This week: How women are responding to the allegation against Biden, why girls are hit hardest by school closures, and a Team Lily member’s favorite joggers.
Families are adjusting to the new landscape of the coronavirus pandemic — and some are finding it impossible to go without help from extended families, nannies or caregivers. As Lily contributor Soo Youn reports, most parents are trying to simply balance child-care choices and the public good. Kelly O’Connor, who’s a mother of six, has figured out a system with her sister, who has seven children younger than 5, and two nannies. “It’s a calculated risk where you balance your sanity and the kids’ education and your business,” she says.
Experts say that parents should relax expectations and also think about networks: A consistent network of people you see regularly is more important than a smaller network with different people, according to one epidemiologist. Read the full story here.
How women are responding to the assault allegation against Joe Biden
Why girls are hit hardest by school closures
A Team Lily member’s favorite joggers
Today’s featured news
(Carlos Barria/Reuters; iStock)
Women confront the allegation against Biden
Following a recent allegation by Tara Reade that former vice president Joe Biden sexually assaulted her when she worked in his Senate office in 1993, various outlets, including the New York Times and The Washington Post, examined the claims. In 2019, Reade had been one of several women to allege that Biden inappropriately touched them, but the new allegation went far beyond what she said last year: In a March 25 podcast interview, she alleged Biden pinned her against a wall, reached under her skirt and pushed his fingers inside her when she was a 29-year-old staff assistant. Lily multiplatform editor Lena Felton spoke with women voters who are struggling with the fact that the general election will likely pit two white men, who have both been accused of sexual assault, against each other. As Anna Fahr, a 38-year-old filmmaker, put it:
“It says a lot about our political system that the leading candidates … have very questionable track records when it comes to women.”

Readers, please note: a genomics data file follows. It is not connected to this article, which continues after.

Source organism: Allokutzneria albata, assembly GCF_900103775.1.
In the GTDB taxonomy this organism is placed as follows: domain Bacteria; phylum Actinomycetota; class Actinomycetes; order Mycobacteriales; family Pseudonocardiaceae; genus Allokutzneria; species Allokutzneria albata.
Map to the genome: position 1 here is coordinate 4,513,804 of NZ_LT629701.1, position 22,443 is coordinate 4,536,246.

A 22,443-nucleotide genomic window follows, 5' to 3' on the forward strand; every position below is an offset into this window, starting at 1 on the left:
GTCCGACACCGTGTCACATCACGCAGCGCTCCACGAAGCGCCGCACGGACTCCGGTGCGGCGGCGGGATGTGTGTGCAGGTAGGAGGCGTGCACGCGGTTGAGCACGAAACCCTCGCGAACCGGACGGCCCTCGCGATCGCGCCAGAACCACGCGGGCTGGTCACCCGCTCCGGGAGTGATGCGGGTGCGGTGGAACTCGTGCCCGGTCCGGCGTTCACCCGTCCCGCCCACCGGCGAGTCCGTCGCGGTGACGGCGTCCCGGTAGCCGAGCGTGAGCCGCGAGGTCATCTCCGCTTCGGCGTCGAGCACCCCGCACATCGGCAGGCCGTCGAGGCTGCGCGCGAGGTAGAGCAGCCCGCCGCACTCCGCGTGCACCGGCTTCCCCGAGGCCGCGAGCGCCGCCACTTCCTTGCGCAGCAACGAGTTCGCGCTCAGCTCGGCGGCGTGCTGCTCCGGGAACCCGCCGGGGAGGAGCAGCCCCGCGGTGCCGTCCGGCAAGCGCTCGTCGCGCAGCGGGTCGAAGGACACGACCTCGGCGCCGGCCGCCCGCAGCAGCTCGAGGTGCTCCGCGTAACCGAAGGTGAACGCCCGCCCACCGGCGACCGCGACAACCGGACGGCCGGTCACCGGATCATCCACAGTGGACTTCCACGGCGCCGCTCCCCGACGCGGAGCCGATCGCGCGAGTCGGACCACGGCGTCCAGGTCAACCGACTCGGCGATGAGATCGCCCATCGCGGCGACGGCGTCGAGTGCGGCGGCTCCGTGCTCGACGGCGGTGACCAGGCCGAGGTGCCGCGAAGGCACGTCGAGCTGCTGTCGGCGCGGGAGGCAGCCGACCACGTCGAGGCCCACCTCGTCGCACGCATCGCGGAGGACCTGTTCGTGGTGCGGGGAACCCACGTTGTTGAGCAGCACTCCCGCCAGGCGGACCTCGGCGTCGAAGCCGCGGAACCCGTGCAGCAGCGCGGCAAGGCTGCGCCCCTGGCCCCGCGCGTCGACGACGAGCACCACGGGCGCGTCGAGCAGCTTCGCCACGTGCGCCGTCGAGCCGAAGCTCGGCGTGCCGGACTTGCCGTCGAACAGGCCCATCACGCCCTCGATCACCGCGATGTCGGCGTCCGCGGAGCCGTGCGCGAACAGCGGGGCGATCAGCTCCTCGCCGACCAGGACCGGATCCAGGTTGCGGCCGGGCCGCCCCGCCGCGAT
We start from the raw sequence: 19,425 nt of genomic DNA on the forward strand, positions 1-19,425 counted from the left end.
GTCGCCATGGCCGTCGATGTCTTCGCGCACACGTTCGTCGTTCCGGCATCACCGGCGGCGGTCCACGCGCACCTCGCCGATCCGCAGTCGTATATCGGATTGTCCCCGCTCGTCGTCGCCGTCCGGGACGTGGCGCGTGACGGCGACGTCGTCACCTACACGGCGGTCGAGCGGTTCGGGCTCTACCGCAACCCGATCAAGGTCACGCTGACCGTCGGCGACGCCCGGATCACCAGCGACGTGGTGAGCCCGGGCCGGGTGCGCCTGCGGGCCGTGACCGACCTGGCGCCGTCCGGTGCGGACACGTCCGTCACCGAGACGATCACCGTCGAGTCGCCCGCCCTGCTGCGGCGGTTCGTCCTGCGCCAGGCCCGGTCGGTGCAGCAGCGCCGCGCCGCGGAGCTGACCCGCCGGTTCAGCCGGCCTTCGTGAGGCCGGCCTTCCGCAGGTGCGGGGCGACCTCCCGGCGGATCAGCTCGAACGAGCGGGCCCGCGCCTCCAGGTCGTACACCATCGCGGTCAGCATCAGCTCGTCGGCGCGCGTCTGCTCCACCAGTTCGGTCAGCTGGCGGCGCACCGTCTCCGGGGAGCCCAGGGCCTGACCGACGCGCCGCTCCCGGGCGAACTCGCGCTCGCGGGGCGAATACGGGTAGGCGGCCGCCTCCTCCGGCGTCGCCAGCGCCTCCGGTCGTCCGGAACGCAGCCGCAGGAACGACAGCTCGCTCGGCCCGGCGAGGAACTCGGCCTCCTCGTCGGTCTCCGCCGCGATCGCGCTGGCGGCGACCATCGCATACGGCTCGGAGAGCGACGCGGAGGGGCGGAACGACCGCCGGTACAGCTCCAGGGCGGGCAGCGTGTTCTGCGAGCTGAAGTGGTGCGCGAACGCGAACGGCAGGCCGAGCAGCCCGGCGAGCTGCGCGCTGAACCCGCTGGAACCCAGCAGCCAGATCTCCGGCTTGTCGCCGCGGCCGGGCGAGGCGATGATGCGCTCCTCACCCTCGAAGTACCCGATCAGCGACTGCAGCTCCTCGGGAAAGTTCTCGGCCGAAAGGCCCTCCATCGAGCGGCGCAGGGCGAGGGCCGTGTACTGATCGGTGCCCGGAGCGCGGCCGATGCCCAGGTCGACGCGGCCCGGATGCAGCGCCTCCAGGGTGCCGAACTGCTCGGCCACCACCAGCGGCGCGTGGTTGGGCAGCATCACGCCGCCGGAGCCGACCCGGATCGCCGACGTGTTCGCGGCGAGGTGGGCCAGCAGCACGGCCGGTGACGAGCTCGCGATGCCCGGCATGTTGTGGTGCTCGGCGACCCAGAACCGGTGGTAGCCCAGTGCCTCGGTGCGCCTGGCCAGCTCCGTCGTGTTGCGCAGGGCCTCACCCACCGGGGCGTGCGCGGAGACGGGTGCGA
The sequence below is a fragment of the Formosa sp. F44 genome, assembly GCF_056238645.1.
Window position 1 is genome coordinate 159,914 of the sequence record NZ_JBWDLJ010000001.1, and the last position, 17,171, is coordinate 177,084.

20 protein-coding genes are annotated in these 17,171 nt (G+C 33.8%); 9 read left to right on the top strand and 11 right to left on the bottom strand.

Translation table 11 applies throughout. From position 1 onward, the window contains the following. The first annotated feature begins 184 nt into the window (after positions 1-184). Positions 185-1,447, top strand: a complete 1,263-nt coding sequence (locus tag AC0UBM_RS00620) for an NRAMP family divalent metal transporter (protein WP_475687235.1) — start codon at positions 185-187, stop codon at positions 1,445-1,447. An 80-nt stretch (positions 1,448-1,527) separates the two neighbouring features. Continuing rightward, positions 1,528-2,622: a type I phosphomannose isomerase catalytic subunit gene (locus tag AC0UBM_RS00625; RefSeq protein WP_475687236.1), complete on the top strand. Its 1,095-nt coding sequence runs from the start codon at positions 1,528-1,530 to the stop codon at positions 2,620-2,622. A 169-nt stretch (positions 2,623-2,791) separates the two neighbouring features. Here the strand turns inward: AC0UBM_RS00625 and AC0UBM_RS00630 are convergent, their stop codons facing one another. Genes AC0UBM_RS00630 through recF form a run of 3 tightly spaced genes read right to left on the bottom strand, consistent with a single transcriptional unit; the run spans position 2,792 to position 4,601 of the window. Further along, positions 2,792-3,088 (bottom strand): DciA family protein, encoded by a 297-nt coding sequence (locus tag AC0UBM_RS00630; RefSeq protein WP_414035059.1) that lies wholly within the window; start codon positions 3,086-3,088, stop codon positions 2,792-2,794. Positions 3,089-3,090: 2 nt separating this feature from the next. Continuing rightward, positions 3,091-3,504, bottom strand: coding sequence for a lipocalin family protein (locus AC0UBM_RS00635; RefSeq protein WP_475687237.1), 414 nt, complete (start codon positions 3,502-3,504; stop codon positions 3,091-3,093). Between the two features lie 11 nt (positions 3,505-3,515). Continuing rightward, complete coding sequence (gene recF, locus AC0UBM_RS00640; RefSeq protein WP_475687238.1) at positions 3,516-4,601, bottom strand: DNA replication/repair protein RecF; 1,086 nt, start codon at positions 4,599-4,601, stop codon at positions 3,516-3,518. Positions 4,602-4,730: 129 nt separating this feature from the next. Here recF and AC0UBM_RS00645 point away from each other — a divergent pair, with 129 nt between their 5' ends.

For transgender students, school closures can be particularly harmful
School closures have caused much disappointment for students around the country, but they can put transgender students at unique risks, BuzzFeed News reports. For many of these students, school closures mean the end of access to essential health care and a place to be themselves. Some return to homes from campuses where they were openly trans for the first time — and are now among family members who do not accept them. To cope, students are connecting online and helping each other find housing or even mailing each other medications.
(Hagen Hopkins/Getty; Sam Yeh/Getty; iStock)
How women leaders are handling the crisis
In dealing with the pandemic, countries with the best responses seem to have one thing in common: Women are calling the shots. As Forbes reports, among these leaders is Tsai Ing-wen of Taiwan. Tsai has been praised for having one of the first and fastest responses to the outbreak, and her country has reported only six deaths. Meanwhile, in Iceland, under the guidance of Prime Minister Katrín Jakobsdóttir, citizens are being offered free testing. And in New Zealand, Prime Minister Jacinda Ardern was quick to close her country’s borders, and as of mid-April, there have been only four deaths.